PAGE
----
Indian TV rules impeding growth


NEW DELHI -- Despite glowing predictions for a robust Indian entertainment industry through 2012, the country's digital television adoption rate of about 6% is modest relative to China's performance, according to two major studies published here.

A PricewaterhouseCoopers/Federation of Indian Chambers of Commerce and Industry study predicts the Indian entertainment industry will earn almost $29 billion by 2012 -- boosted by a rapid growth in the numbers of digital consumers.

But a second Indian report published Monday suggests that growth might be even greater were it not for Indian regulatory obstacles that have kept its 100 million TV households behaving like an "underperforming pay TV market."

Digital TV penetration in China stands at about 20% of 340 million households but "in most respects, India still offers a better environment than China," said John Medeiros, deputy CEO of the Cable & Satellite Broadcasting Association of Asia, which published the report on the digital arena.

In CASBAA's study of the regulatory effectiveness and investment and sector value in 14 Asia Pacific countries and "benchmarks" the U.K. and the U.S. -- India ranks just above lowest-ranked territory, China. Hong Kong scores the highest in digital TV penetration at almost 100%, on par the U.K.

If the Indian government does not adopt a "digital vision," Medeiros said, India's projected digital TV penetration growth rate of about 6% until 2015 will pale relative to China's, which could result in 35% of all households watching digital TV by 2015, up from 13% in 2006.

"China has mandated a central planning policy to go digital," Medeiros said. "This cannot be compared with India, where central planning cannot and should not be implemented. India has to adopt a lighter regulatory touch."

A recent analysis by the Telecom Regulatory Authority of India said that the government's target of 3 million broadband connections set for the end of 2005 was not met at the end of 2006, when 2.2 million connections were recorded.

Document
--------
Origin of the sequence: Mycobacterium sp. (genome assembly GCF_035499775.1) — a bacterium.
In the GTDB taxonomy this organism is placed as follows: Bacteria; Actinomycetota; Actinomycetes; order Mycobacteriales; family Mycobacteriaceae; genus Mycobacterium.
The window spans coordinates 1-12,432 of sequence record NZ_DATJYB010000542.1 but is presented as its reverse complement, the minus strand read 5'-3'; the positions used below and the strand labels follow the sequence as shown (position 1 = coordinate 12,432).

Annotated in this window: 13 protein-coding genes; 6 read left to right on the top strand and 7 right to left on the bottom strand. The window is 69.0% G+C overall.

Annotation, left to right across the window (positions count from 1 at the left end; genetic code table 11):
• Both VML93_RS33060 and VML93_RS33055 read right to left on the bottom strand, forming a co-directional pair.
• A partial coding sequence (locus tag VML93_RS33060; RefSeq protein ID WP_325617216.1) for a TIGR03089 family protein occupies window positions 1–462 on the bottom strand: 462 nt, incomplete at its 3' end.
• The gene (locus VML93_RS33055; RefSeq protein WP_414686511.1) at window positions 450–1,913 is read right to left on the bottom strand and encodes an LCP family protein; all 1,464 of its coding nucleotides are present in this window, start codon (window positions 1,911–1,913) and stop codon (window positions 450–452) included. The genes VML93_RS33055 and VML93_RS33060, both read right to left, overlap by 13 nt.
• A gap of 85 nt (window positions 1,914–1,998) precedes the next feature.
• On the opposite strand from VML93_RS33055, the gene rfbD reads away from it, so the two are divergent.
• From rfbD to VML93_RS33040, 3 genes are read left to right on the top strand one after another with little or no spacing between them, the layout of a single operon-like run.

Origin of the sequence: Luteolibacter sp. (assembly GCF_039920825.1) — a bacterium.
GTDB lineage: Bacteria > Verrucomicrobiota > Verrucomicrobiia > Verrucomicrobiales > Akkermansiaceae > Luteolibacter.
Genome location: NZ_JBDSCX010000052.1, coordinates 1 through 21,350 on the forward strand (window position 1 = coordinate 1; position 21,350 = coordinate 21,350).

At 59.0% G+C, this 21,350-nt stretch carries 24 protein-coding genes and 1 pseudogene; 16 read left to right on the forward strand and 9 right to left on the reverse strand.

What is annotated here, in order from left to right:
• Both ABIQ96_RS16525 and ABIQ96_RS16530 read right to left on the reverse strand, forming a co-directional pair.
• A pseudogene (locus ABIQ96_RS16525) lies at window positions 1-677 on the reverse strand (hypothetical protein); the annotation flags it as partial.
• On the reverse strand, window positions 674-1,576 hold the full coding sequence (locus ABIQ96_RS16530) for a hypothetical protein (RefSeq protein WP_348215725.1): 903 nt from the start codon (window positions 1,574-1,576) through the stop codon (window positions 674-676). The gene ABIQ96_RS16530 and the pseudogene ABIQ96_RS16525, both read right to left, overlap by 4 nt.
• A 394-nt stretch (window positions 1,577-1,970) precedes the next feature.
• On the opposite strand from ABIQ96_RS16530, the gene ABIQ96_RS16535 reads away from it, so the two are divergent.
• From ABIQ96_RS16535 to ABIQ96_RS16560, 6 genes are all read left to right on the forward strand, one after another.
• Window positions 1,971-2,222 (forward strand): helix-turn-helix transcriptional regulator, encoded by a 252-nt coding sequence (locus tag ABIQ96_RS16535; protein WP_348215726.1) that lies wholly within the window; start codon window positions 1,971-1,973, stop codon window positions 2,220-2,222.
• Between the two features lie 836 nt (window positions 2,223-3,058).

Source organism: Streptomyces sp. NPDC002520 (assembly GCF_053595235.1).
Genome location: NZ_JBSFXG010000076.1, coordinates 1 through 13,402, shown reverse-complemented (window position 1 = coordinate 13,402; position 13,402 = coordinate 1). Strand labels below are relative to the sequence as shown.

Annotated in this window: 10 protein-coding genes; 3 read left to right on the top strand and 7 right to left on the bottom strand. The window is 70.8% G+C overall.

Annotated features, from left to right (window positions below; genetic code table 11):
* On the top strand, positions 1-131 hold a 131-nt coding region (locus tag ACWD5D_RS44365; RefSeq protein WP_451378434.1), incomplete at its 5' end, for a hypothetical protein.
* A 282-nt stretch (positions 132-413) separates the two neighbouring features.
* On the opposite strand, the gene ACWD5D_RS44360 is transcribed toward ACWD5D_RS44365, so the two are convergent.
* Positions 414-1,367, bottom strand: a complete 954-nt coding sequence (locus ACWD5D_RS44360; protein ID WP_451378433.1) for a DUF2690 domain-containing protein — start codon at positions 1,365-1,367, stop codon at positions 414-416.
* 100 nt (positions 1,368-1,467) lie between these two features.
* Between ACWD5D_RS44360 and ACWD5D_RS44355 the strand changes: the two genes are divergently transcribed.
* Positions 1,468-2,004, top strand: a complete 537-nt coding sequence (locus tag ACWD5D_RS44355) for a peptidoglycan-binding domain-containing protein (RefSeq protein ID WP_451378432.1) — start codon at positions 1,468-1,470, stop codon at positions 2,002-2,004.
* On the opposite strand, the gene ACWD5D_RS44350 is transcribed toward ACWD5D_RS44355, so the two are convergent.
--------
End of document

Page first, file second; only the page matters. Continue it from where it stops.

Among the restrictions CASBAA recommends India relax are the freeze on pay TV rates, ceilings for channel pricing and the government's "must-provide" rule specifying a minimum number of channels that must be included in any pay service. "This is forcing content providers to cater to mass audiences at the expense of potentially dynamic niche markets," the report said.

Another report Monday from PricewaterhouseCoopers shows the Indian television market growing at about 18% a year through 2015.

"We reckon this figure could easily go up to 20%-25% if regulations are relaxed," Medeiros said.

Added CASBAA CEO Simon Twiston Davies: "Digitization needs interest from domestic investors more than just hoping for foreign investments. But with current restrictive regulations, new players are not attracted towards digital cable and are hence investing in the second best option, Direct to Home services."

Medeiros said that industry analysts indicate that investments of about $15 billion are required for Indian cable TV upgradation to digital.

The report was released just ahead of a CASBAA roundtable about pay TV and convergence to be followed on Tuesday by the first CASBAA India Satellite Forum in New Delhi.